This time of your life is very a important period of your life. It is a time of preparation. Happy those who, while the heart is impressionable and full of life, take the time and effort to embellish their soul with most beautiful virtues, with true piety, purity, and chastity. The Scripture says: "Blessed is the man who hath not walked in the counsel of the ungodly, nor stood in the way of sinners. He shall be like a tree which is planted near the running waters, which shall bring forth its fruits in due season."
You are, however, in this time of your life, exposed to many dangers; society is corrupt in the present day ; evil example is everywhere, and a thousand vanities entice the inexperienced traveller on life’s highway. There is one virtue specially calculated to preserve the innocence of the virgin heart — a virtue which, like a strongest wall, is designed to hold the enemy away. This virtue is modesty. It is one which must belong to the Christian maiden, and is a greater ornament to her than rich apparel, gold, and gems. If, dear young ladies, you desire to keep your heart free from filth, cultivate the virtue of modesty, the value of which I now wish to set before you.
Modesty is exhibited in a composed and sedate demeanor; it regulates your exterior bearing and actions so that in your deportment there may be nothing for which you can be accused, nothing deserving of censure or rebuke, nothing contrary to our Christian profession. Modesty is practised by custody of the eyes and of the tongue, by quiet dress and unassuming manners.
Let us first speak of modesty in regard to the eyes. Daily experience teaches us that bad thoughts and affections, which wage fierce and constant war against the the soul, are for the most part due to lack of custody of the eyes. There exists between the eyes and the intellect, between the intellect and the will and the affections, so close a connection, that a judgment is constantly formed upon the object perceived by the eyes and it is either desired or abhorred by the affections. Hence an object that is good will evoke good thoughts and a wholesome satisfaction; whereas an evil object will awaken bad thoughts and guilty pleasures. Then the eyes may be called the windows of the soul more so than the other senses, because through the eyes evil invade the heart. It is through the eyes principally that admission is given to vain imaginations, seductive images which arouse reprehensible thoughts, ideas of evil, and inspire desires. "Gaze not about upon another’s beauty," says the Wise Man, "for many have perished by the beauty of a woman and thereby lust is enkindled as a fire." "The fire arrows," says St. Alphonsus, "that wound the chaste soul, and wound it perhaps mortally, find entrance through the eyes; one look may be like a spark of hell fire, that will prove its destruction." In how many cases has freedom of the eyes been the means of corrupting the purity of the heart, disturbing the peace of the soul, causing fervour to grow cold, eventuating finally in Perdition! Dina, Jacob’s daughter, was a good and irreproachable young woman until one day, in spite of her father’s prohibition, she went out from the tents with thought of harm to see the women of the country. She saw and was seen, and had bitter cause to sad because of her curiosity.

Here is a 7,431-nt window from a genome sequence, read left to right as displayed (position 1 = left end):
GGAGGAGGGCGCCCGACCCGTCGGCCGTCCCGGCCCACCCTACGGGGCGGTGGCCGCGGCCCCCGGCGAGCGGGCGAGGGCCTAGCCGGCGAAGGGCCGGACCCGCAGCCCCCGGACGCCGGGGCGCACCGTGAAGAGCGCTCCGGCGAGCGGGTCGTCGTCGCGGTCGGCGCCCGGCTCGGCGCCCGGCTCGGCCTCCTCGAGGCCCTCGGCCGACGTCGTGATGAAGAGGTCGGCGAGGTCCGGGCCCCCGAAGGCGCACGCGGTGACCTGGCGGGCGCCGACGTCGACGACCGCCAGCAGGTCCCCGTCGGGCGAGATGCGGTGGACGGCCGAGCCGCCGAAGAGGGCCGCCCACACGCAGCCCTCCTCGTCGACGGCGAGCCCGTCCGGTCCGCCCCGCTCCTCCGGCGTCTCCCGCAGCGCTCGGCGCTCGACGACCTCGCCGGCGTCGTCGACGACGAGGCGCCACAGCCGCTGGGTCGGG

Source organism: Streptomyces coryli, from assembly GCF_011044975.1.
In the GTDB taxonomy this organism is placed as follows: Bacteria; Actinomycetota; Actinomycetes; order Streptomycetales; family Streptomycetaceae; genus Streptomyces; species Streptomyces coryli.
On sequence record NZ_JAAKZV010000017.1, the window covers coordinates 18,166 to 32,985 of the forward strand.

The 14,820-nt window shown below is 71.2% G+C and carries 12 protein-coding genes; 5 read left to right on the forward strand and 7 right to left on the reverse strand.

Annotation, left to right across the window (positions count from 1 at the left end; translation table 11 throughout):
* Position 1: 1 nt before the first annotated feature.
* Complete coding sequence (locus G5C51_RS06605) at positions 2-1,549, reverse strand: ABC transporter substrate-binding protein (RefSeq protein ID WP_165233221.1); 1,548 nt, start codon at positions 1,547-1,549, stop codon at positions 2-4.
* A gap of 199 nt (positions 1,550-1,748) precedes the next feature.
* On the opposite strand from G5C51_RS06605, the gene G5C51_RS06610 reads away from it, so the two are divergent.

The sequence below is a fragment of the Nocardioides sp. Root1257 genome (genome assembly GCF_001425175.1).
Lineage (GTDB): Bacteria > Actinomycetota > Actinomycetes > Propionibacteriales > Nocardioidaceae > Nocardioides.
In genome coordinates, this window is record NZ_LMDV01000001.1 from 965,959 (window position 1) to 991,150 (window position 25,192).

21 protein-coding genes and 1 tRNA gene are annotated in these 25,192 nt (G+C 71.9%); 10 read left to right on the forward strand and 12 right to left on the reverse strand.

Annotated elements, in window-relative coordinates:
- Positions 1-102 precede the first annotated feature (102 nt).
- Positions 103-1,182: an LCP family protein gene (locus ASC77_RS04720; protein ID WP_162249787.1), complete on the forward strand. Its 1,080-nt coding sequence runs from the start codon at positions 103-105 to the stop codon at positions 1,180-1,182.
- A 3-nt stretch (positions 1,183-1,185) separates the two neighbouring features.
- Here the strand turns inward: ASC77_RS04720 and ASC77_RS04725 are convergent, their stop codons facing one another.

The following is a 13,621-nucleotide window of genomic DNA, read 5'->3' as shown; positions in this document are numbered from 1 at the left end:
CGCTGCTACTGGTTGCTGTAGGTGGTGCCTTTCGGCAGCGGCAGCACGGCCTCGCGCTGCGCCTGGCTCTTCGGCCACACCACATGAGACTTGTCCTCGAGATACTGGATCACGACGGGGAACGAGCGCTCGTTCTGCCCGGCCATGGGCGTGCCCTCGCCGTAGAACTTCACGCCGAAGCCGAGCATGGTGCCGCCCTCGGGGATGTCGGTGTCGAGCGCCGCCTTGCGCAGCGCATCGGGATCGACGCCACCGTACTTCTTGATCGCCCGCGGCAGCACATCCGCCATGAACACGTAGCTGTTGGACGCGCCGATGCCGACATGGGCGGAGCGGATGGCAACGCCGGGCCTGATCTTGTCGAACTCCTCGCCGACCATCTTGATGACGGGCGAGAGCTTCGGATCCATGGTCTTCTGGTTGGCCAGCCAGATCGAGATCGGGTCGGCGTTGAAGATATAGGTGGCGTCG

Many unhappy maidens, white as snow in regard to their virginal purity, have, in like manner, lost that treasure through one unguarded glance. The poison of immodesty has entered by the eyes — eyes once laughing and joyous in their innocence, now weeping over their lost virtue.
For this reason all the saints observed custody of the eyes with jealous care. St. Bernard, after having been a year in the novitiate, was unable to say whether the roof of his cell was ceiled or vaulted ; St. Peter of Alcantara kept his eyes cast down so habitually, that he only knew of his fellow-monks by their voices when conversing with them; St. Aloysius, after living for two years in the court at Madrid, as one of the Empress’ pages, the angelic youth failed to recognize his royal mistress when he happened to meet her beyond the precincts of the palace. These servants of God were well aware that upon custody of the eyes depends custody of the heart, and that in order to keep their mind fixed upon God, it was indispensable to avoid every occasion of danger that might arise from the sense of sight.
Wherefore, dear your ladies, keep your eyes under the guardianship of modesty. Remember that the devil never sleeps: he knows only too well how to avail himself of feminine failings, of the sensitiveness of a woman's nature, of everything that will aid him in his work of destroying souls. Knowing that curiosity is a weakness common to the daughters of Eve, that their eyes naturally turn wherever there is anything fair to behold, he lays snares along their path to induce them to look, to gaze upon objects that are undesirable or suggestive of what is evil, in order that impure desires being awakened within the heart, the passions may be kindled, and the death of the soul become merely a question of time.